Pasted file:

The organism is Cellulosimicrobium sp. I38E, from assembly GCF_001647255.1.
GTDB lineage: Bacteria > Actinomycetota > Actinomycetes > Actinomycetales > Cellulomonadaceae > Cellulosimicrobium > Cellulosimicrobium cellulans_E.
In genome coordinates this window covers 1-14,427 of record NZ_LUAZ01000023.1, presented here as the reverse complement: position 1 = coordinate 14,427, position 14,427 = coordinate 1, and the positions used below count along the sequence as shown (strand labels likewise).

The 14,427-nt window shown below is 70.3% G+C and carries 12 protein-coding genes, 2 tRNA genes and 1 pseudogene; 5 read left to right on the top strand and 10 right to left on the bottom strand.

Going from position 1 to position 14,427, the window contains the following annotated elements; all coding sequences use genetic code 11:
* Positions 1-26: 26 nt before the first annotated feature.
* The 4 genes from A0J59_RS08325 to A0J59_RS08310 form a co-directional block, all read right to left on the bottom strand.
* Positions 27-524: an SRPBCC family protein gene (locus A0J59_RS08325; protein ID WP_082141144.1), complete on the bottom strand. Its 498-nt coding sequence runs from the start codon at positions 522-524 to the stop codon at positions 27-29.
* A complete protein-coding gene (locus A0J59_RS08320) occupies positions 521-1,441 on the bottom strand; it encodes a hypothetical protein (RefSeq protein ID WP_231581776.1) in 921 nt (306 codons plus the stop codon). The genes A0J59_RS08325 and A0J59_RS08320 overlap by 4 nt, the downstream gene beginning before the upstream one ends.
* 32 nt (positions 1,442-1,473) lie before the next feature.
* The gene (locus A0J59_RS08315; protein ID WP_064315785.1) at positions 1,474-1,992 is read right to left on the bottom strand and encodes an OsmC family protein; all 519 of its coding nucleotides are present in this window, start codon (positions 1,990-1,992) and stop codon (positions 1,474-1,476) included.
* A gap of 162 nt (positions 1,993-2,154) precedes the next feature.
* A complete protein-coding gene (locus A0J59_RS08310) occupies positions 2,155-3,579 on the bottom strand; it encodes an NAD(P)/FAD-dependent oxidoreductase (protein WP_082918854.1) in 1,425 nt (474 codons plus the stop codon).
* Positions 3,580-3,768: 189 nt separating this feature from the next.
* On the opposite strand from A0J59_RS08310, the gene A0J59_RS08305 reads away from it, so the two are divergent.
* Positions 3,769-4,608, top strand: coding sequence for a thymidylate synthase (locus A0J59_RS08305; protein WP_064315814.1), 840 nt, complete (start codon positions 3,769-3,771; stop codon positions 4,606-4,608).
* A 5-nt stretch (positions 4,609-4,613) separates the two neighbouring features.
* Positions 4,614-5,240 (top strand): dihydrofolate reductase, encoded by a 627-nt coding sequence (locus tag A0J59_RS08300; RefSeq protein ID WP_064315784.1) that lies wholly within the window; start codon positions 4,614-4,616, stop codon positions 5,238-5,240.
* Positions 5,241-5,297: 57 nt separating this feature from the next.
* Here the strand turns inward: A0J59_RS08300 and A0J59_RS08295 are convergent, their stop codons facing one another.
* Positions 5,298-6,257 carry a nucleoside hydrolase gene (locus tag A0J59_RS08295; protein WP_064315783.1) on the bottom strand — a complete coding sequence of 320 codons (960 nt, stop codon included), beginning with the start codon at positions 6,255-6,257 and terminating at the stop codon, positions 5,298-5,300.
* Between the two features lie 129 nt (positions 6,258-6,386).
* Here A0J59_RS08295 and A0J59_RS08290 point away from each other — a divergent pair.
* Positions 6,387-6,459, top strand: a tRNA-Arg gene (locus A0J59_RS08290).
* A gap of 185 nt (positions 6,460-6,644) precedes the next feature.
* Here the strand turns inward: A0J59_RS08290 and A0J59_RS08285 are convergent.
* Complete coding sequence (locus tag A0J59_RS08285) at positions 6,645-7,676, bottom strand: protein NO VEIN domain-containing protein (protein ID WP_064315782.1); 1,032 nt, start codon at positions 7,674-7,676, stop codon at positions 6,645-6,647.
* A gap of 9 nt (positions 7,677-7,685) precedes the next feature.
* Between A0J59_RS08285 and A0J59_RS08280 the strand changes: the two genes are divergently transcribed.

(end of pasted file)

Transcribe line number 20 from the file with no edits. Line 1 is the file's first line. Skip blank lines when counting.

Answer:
* Here the strand turns inward: A0J59_RS08300 and A0J59_RS08295 are convergent, their stop codons facing one another.